The study participant, a person with tetraplegia who already had brain implants due to a prior spinal injury, was fitted with an invasive electrode array and asked to speak six words and two pseudowords out loud. The team then used this initial data to help the BCI understand what it was reading from brainwaves in the study: speech. Psuedowords, text that is pronounceable but has no meaning, were used to ensure the BCI was accurate.
The volunteer then had to ‘speak’ the same set of words internally and then visualize the same word without using any muscles to see if the BCI recognized the brain patterns it had initially recorded from the patient beforehand. Results showed the BCI predicted the eight words with an accuracy of up to 91 percent.
“In this work, we demonstrated a robust decoder for internal and vocalized speech, capturing single-neuron activity from the supramarginal gyrus,” wrote the Caltech researchers. “A chronically implanted, speech-abled participant with tetraplegia was able to use an online, closed-loop internal speech BMI to achieve up to 91 percent classification accuracy with an eight-word vocabulary.”
Pushing the singularity
The HSE and Moscow University teams worked from this premise to test whether they could predict even more words using a smaller set of minimally invasive electrodes.
In their study, they collected data from two patients with epilepsy who already had invasive brain implants.
To test the efficacy of their artificial intelligence, they fitted the first patient with minimally invasive sEEG shafts and implanted the second participant with more invasive electrocorticographic (ECoG) strips. The sEEG could provide a safer option for patients as clinicians may be able to fit their accompanying electrodes without using a general anesthetic.
After preparing the participants, the team showed them six sentences containing 26 words. Each sentence was presented to them 30 to 60 times in a randomized order which the volunteers read aloud while the arrays registered their brain activity.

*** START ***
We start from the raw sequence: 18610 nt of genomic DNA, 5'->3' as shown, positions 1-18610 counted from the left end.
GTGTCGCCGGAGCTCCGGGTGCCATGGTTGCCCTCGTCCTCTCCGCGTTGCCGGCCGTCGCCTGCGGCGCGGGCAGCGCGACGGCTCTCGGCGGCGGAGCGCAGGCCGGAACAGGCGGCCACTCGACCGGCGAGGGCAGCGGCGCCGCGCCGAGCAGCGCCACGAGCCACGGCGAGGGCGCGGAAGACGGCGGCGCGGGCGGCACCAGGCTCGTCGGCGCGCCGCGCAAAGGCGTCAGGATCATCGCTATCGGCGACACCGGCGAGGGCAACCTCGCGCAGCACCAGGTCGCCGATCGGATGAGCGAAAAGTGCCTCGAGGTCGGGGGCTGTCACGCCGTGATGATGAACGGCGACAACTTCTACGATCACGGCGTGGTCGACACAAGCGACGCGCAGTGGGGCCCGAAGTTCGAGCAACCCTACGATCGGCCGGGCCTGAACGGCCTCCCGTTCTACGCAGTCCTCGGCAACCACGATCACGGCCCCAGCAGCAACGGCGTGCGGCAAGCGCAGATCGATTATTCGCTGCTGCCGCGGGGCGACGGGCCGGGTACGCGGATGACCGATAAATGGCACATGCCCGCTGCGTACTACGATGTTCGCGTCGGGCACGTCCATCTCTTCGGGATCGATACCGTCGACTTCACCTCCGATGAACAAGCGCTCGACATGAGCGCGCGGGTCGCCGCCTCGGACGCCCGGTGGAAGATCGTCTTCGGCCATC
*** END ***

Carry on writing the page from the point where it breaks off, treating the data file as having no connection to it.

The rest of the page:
The researchers used the audio data and accompanying brain activity recorded by the electrodes to create a ‘silent class’-a set of brain waves that a machine learning program could use to predict these words and convert into computerized audio.
The team stated that they achieved 55 percent accuracy using the sEEG electrode in the first patient and 70 percent accuracy using the ECoG strip in the second. They assure readers these figures are comparable to other studies using devices requiring electrodes implanted over the entire cortical surface.
“The use of such interfaces involves minimal risks for the patient. If everything works out, it could be possible to decode imaginary speech from neural activity recorded by a small number of minimally invasive electrodes implanted in an outpatient setting with local anaesthesia”, says Alexey Ossadtchi, lead study author and director of the Centre for Bioelectric Interfaces at the HSE Institute.
“By building models on internal speech directly, our results may translate to people who cannot vocalize speech or are completely locked in,” the Caltech researchers concluded in an interview with Psychology Today.